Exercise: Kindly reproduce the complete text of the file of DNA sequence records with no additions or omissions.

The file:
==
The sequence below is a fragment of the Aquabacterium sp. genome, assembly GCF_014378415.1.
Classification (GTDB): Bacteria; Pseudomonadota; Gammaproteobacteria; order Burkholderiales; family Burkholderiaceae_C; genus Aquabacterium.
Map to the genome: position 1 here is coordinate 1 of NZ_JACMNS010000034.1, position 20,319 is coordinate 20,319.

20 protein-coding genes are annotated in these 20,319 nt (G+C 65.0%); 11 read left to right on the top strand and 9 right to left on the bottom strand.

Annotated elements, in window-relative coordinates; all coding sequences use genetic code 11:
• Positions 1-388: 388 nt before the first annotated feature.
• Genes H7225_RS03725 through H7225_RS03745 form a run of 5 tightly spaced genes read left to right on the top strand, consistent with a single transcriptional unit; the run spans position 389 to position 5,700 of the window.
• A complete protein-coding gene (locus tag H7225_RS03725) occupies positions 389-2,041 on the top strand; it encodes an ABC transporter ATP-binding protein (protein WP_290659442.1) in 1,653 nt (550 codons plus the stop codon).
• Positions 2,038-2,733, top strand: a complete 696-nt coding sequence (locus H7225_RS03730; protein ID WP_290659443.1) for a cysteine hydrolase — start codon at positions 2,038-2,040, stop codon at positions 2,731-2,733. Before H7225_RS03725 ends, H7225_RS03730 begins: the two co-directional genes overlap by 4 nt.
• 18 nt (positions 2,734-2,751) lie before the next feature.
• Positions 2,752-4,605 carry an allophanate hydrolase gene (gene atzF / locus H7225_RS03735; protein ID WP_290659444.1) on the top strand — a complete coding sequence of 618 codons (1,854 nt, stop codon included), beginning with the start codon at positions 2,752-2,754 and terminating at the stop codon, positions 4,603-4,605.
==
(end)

The sequence below is a fragment of the Aquabacterium sp. genome, assembly GCF_014378415.1.
Classification (GTDB): Bacteria; Pseudomonadota; Gammaproteobacteria; order Burkholderiales; family Burkholderiaceae_C; genus Aquabacterium.
Map to the genome: position 1 here is coordinate 1 of NZ_JACMNS010000034.1, position 20,319 is coordinate 20,319.

20 protein-coding genes are annotated in these 20,319 nt (G+C 65.0%); 11 read left to right on the top strand and 9 right to left on the bottom strand.

Annotated elements, in window-relative coordinates; all coding sequences use genetic code 11:
• Positions 1-388: 388 nt before the first annotated feature.
• Genes H7225_RS03725 through H7225_RS03745 form a run of 5 tightly spaced genes read left to right on the top strand, consistent with a single transcriptional unit; the run spans position 389 to position 5,700 of the window.
• A complete protein-coding gene (locus tag H7225_RS03725) occupies positions 389-2,041 on the top strand; it encodes an ABC transporter ATP-binding protein (protein WP_290659442.1) in 1,653 nt (550 codons plus the stop codon).
• Positions 2,038-2,733, top strand: a complete 696-nt coding sequence (locus H7225_RS03730; protein ID WP_290659443.1) for a cysteine hydrolase — start codon at positions 2,038-2,040, stop codon at positions 2,731-2,733. Before H7225_RS03725 ends, H7225_RS03730 begins: the two co-directional genes overlap by 4 nt.
• 18 nt (positions 2,734-2,751) lie before the next feature.
• Positions 2,752-4,605 carry an allophanate hydrolase gene (gene atzF / locus H7225_RS03735; protein ID WP_290659444.1) on the top strand — a complete coding sequence of 618 codons (1,854 nt, stop codon included), beginning with the start codon at positions 2,752-2,754 and terminating at the stop codon, positions 4,603-4,605.